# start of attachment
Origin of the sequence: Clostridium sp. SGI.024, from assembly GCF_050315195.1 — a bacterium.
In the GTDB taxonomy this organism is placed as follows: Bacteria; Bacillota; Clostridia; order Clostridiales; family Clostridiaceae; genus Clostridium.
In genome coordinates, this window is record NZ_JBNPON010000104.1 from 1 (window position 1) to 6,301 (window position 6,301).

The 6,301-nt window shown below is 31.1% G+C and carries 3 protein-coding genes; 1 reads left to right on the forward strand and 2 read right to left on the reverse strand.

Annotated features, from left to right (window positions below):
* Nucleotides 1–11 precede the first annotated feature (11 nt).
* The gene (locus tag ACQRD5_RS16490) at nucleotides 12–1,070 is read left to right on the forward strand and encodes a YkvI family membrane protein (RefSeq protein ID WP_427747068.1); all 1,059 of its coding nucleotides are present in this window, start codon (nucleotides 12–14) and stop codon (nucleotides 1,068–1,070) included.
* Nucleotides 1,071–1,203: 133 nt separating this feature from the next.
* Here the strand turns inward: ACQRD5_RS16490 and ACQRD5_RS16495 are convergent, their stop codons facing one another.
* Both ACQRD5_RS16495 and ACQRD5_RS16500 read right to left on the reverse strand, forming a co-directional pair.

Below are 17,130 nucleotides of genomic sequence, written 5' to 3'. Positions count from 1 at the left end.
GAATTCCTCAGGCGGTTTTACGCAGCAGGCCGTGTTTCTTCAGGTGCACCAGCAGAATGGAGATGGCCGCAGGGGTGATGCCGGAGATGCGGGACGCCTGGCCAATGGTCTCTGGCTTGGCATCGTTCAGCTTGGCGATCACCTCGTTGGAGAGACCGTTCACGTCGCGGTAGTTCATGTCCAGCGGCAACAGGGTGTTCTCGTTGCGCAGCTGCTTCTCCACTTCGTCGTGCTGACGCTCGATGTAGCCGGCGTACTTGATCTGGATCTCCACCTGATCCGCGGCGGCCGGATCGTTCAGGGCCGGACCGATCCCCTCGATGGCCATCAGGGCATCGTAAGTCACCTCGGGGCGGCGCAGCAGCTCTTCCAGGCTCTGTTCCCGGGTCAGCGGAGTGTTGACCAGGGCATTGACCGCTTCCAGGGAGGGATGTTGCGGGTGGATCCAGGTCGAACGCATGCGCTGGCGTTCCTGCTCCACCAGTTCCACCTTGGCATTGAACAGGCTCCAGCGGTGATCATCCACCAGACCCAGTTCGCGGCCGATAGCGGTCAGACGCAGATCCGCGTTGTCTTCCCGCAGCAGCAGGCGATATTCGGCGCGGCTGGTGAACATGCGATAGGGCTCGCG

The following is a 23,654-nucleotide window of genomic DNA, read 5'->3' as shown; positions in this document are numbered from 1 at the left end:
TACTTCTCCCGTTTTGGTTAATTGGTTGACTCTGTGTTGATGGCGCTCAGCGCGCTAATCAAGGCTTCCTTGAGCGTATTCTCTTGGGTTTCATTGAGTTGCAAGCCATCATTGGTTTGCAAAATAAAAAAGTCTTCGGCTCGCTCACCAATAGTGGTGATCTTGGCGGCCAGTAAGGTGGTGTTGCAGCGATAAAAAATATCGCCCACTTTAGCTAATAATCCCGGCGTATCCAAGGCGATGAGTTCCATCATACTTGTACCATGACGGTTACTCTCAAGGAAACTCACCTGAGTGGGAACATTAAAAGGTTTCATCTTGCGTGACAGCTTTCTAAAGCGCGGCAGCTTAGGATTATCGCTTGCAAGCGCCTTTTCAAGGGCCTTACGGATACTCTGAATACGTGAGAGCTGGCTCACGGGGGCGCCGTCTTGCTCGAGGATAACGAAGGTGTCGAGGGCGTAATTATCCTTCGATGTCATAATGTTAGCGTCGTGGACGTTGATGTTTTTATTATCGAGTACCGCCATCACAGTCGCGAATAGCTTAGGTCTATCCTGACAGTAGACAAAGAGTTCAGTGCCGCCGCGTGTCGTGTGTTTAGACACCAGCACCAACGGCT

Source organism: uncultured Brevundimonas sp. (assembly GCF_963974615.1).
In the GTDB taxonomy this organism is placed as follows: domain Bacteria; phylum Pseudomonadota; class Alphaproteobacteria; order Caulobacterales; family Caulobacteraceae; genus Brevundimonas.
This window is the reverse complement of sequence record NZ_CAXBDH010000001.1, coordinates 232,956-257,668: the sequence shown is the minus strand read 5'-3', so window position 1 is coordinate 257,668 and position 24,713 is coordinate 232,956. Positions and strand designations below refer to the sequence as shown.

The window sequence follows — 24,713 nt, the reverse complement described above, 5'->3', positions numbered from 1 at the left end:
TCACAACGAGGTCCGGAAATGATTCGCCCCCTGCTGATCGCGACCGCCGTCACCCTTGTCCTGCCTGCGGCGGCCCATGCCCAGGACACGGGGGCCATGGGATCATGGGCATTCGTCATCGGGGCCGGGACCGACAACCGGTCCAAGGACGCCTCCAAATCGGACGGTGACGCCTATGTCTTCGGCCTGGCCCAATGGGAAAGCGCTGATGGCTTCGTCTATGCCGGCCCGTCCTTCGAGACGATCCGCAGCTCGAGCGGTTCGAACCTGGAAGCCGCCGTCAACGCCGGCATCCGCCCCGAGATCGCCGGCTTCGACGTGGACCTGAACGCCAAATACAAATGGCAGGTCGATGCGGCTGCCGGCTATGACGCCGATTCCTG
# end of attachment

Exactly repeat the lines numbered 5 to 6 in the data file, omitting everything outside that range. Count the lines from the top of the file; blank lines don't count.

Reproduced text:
Annotated features, from left to right (window positions below):
* Nucleotides 1–11 precede the first annotated feature (11 nt).